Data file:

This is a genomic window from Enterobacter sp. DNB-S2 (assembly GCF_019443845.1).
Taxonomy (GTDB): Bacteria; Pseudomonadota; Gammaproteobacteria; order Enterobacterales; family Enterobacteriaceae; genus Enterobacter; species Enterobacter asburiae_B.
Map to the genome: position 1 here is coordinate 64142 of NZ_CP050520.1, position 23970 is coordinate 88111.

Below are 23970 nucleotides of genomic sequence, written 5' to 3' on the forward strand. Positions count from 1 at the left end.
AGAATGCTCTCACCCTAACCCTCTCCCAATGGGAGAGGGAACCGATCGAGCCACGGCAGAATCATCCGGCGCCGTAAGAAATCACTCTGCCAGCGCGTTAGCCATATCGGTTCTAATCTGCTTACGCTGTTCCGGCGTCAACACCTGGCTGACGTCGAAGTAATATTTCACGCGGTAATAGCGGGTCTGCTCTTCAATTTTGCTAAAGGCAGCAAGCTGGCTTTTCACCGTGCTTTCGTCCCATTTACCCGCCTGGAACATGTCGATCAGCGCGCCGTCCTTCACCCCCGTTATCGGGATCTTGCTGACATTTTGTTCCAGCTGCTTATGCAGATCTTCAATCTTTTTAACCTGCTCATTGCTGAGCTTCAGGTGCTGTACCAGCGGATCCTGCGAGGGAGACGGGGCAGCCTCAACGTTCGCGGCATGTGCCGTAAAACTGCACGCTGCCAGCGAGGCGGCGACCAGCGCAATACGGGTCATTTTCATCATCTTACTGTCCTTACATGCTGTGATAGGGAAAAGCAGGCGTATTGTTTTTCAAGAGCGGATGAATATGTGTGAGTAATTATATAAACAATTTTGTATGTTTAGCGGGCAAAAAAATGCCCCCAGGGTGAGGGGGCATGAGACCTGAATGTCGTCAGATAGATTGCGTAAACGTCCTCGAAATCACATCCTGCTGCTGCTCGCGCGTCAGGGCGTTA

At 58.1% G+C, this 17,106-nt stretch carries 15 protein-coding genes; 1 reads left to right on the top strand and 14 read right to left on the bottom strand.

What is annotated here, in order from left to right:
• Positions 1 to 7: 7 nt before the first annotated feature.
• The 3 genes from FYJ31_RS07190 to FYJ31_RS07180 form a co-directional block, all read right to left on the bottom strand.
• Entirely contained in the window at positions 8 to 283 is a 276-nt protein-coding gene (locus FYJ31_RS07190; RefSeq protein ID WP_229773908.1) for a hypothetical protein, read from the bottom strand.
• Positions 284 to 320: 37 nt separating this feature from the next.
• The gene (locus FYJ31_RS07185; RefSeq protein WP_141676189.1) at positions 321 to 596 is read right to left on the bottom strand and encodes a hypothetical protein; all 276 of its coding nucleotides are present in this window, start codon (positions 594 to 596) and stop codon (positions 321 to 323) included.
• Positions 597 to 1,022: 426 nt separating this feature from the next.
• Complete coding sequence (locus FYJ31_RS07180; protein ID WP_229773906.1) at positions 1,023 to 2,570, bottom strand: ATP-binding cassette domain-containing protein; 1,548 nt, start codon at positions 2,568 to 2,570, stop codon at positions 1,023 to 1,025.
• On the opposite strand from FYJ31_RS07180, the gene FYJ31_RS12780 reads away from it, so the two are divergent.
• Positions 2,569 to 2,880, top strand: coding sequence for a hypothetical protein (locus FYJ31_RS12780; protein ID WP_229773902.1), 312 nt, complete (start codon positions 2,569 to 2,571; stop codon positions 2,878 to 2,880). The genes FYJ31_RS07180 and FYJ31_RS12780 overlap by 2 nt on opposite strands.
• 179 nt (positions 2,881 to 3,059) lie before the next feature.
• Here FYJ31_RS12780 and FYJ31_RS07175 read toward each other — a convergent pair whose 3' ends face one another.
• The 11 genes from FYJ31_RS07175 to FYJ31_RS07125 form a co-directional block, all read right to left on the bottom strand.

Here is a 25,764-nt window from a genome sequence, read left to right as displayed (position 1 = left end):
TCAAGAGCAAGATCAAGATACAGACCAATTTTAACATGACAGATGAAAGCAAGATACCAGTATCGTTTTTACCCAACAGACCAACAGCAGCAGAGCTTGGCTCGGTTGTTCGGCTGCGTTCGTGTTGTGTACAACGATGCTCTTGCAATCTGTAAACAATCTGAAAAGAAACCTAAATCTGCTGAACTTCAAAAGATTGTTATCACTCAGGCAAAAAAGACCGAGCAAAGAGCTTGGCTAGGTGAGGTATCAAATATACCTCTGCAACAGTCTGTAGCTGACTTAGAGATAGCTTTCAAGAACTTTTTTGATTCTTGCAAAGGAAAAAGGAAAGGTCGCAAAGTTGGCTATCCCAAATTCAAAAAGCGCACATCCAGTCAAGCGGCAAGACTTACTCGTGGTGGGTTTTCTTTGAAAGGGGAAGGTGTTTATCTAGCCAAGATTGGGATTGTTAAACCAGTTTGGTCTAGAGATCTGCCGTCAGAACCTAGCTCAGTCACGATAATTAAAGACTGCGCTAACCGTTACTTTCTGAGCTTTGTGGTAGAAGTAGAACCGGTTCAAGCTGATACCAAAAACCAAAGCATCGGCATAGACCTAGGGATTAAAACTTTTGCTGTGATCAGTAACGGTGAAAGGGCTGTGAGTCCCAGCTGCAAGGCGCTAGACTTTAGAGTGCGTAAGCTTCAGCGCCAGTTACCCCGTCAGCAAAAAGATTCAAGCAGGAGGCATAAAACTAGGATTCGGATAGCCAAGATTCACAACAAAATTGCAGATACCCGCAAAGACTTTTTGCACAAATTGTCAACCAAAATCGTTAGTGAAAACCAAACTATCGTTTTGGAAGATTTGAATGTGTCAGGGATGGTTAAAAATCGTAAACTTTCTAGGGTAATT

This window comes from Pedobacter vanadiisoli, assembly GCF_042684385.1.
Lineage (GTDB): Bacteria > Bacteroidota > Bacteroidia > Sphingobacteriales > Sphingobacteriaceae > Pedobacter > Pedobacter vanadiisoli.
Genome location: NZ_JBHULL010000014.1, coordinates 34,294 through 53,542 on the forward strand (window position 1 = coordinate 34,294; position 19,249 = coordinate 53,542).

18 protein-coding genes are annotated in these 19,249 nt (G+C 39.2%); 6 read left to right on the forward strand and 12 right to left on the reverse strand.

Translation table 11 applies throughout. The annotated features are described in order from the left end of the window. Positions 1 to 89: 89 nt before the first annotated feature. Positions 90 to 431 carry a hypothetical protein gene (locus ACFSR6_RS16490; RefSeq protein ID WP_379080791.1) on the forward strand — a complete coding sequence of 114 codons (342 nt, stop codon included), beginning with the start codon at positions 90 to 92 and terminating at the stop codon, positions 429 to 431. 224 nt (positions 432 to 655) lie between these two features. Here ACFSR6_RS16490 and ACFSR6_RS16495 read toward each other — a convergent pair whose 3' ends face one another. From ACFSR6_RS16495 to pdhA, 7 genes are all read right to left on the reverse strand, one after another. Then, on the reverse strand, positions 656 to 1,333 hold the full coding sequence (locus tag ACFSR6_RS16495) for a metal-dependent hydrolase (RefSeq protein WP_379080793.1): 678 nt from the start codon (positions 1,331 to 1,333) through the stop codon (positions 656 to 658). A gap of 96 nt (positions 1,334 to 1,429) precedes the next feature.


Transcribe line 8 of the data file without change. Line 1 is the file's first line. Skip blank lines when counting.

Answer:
• Positions 1 to 7: 7 nt before the first annotated feature.